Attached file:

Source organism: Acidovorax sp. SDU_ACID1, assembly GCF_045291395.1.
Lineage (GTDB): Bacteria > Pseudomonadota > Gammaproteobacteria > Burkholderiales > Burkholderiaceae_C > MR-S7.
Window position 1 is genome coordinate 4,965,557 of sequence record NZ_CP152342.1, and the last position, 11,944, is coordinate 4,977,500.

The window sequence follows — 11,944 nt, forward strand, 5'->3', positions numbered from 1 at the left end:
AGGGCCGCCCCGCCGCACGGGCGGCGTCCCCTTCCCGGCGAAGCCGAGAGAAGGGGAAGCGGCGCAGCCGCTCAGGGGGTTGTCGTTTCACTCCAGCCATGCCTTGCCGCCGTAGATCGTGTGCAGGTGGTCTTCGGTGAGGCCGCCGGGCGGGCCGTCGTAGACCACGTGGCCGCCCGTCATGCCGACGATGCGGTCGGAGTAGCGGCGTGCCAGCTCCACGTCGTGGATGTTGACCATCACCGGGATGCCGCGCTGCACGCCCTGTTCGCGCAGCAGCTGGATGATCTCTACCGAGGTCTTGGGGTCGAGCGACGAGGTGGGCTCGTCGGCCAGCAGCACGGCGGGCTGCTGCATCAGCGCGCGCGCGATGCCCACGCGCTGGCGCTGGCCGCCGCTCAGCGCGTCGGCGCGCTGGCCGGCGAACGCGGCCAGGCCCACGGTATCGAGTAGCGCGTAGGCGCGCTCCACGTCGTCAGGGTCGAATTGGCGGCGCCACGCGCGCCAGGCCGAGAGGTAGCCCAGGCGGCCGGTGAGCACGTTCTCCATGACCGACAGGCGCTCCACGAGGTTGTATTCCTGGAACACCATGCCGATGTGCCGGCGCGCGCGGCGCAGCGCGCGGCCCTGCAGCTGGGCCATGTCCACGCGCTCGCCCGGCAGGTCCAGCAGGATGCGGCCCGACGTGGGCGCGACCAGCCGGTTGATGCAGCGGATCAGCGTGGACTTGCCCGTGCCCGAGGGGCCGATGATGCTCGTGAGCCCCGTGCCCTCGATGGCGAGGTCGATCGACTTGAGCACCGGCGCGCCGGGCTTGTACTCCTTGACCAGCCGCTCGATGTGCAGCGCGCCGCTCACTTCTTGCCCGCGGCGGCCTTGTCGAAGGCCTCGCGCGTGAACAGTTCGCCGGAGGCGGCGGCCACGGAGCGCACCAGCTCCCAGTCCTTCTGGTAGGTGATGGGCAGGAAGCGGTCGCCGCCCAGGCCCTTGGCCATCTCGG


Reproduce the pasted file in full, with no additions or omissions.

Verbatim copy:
Source organism: Acidovorax sp. SDU_ACID1, assembly GCF_045291395.1.
Lineage (GTDB): Bacteria > Pseudomonadota > Gammaproteobacteria > Burkholderiales > Burkholderiaceae_C > MR-S7.
Window position 1 is genome coordinate 4,965,557 of sequence record NZ_CP152342.1, and the last position, 11,944, is coordinate 4,977,500.

The window sequence follows — 11,944 nt, forward strand, 5'->3', positions numbered from 1 at the left end:
AGGGCCGCCCCGCCGCACGGGCGGCGTCCCCTTCCCGGCGAAGCCGAGAGAAGGGGAAGCGGCGCAGCCGCTCAGGGGGTTGTCGTTTCACTCCAGCCATGCCTTGCCGCCGTAGATCGTGTGCAGGTGGTCTTCGGTGAGGCCGCCGGGCGGGCCGTCGTAGACCACGTGGCCGCCCGTCATGCCGACGATGCGGTCGGAGTAGCGGCGTGCCAGCTCCACGTCGTGGATGTTGACCATCACCGGGATGCCGCGCTGCACGCCCTGTTCGCGCAGCAGCTGGATGATCTCTACCGAGGTCTTGGGGTCGAGCGACGAGGTGGGCTCGTCGGCCAGCAGCACGGCGGGCTGCTGCATCAGCGCGCGCGCGATGCCCACGCGCTGGCGCTGGCCGCCGCTCAGCGCGTCGGCGCGCTGGCCGGCGAACGCGGCCAGGCCCACGGTATCGAGTAGCGCGTAGGCGCGCTCCACGTCGTCAGGGTCGAATTGGCGGCGCCACGCGCGCCAGGCCGAGAGGTAGCCCAGGCGGCCGGTGAGCACGTTCTCCATGACCGACAGGCGCTCCACGAGGTTGTATTCCTGGAACACCATGCCGATGTGCCGGCGCGCGCGGCGCAGCGCGCGGCCCTGCAGCTGGGCCATGTCCACGCGCTCGCCCGGCAGGTCCAGCAGGATGCGGCCCGACGTGGGCGCGACCAGCCGGTTGATGCAGCGGATCAGCGTGGACTTGCCCGTGCCCGAGGGGCCGATGATGCTCGTGAGCCCCGTGCCCTCGATGGCGAGGTCGATCGACTTGAGCACCGGCGCGCCGGGCTTGTACTCCTTGACCAGCCGCTCGATGTGCAGCGCGCCGCTCACTTCTTGCCCGCGGCGGCCTTGTCGAAGGCCTCGCGCGTGAACAGTTCGCCGGAGGCGGCGGCCACGGAGCGCACCAGCTCCCAGTCCTTCTGGTAGGTGATGGGCAGGAAGCGGTCGCCGCCCAGGCCCTTGGCCATCTCGG